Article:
100. Minutes of the 171st Meeting of the Secretary of State’s Staff Committee0


  • The Secretary (presiding)
  • The Under Secretary
  • The Counselor
  • Mr. Benton
  • Mr. Braden
  • Mr. Hackworth
  • Mr. McCormack
  • Mr. Pasvolsky
  • Mr. Russell
  • Mr. Thorp (for M. Clayton)
  • Mr. Gange
  • Mr. Lewis
  • Mr. Rothwell
  • Absent:
  • Mr. Clayton
  • Mr. Dunn

[Here follows discussion of matters unrelated to intelligence.]

Continuance of FBI Program in Other American Republics (Annex IV to Document SC-172)

Mr. Braden called the Committee’s attention to Annex IV to document SC–1721 urging that steps be taken to request the continuance of the work of FBI personnel assigned to our missions in the other American republics (for previous discussion, see the Minutes of November 27).2 Mr. Braden pointed out that some of the FBI personnel had been recalled and all would be on their way home by December 15. This would leave the Government without any counter espionage or security intelligence in Latin America by the end of the year, and he said this was gravely impairing our interests. Mr. Braden said he had discussed the matter with the Deputy Director of the Budget Bureau on November 28,3 and the latter had informed him that the only solution would be for the Department to request an allotment from the President’s emergency fund.

The Secretary asked whether there were any deficiency bills bending in Congress to which an appropriation for this purpose might be [Page 249] attached. Mr. Russell said that there were no such bills. The question was raised whether the Department of Justice had any funds to continue the work temporarily. Mr. Russell said the Department of Justice had agreed to a rescission of its appropriation for this work in view of the President’s statement that he did not wish the FBI to operate outside the U.S. In this connection, Mr. Braden said he felt sure the President had not had full information about the importance of this work when he had made this decision.

Mr. McCormack agreed that the importance of the work necessitated some arrangement to permit its continuance. He said Army operations in the other American republics probably could not be converted to this type of work. The FBI organization had the advantage of being a “going concern”. He pointed out that it was very important at the present time to keep a close watch on German and other foreign activity in the other American republics.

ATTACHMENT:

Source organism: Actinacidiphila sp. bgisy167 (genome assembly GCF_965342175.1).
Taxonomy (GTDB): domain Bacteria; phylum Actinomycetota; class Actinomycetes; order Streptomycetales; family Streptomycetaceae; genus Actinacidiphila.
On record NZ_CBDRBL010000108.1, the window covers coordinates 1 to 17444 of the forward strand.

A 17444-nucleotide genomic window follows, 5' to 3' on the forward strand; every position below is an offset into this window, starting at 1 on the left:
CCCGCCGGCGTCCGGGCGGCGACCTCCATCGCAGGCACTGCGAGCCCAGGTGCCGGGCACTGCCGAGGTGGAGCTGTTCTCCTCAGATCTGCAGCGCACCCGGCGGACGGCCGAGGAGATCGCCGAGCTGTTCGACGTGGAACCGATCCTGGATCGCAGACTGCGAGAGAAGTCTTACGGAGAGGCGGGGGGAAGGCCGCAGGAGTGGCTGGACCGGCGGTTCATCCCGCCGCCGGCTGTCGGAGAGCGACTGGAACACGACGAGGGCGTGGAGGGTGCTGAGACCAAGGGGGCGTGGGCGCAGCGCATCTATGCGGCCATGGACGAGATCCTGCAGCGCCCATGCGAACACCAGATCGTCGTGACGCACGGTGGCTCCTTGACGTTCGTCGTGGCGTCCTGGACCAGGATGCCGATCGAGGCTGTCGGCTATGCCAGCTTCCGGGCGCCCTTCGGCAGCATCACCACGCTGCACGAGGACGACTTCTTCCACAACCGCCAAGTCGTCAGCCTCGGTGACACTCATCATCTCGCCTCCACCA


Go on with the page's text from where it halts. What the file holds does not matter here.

The Secretary said there seemed to be no solution but to request an allotment from the President’s emergency fund. He suggested that sufficient funds be requested to permit the continuance of the work until a new central intelligence organization had been set up. Mr. Russell agreed that this should be done but he said it should be recognized that such action would place the Federal Bureau of Investigation in a good position for obtaining a permanent place in the new intelligence organization.

Mr. Russell asked how many employees were involved and how much would be required to continue the work. Mr. Braden said he thought there were about 189 employees. He said no estimate had been made of the funds required, but the opinion was expressed that at least $2,000,000 would be required to continue the work for the next 6 months.

The Committee agreed that it would be desirable to request an allocation from the President’s emergency fund to permit the continuance for at least the next 6 months of the work of the FBI representatives. It was also suggested that, in the meantime, consideration should be given to means of continuing the work for such further time as is necessary, probably by requesting Congress to appropriate funds. The Secretary said he would discuss the matter with the President if Messrs. Braden and Russell would prepare an estimate and draft a letter to the President recommending the allocation.4

  1. Source: National Archives and Records Administration, RG 353, Records of Interdepartmental and Intradepartmental Committees—State Department, Lot File No. 122, Records of the Secretary’s Staff Committee 1944–47. Top Secret. No drafting information appears on the source text. The meeting was held in the Secretary’s office.
  2. See footnote 6, Document 50.
  3. Document 50.
  4. No other record of this conversation has been found.
  5. No record has been found of Byrnes’ proposed conversation with the President or of the letter that Braden and Russell were to prepare.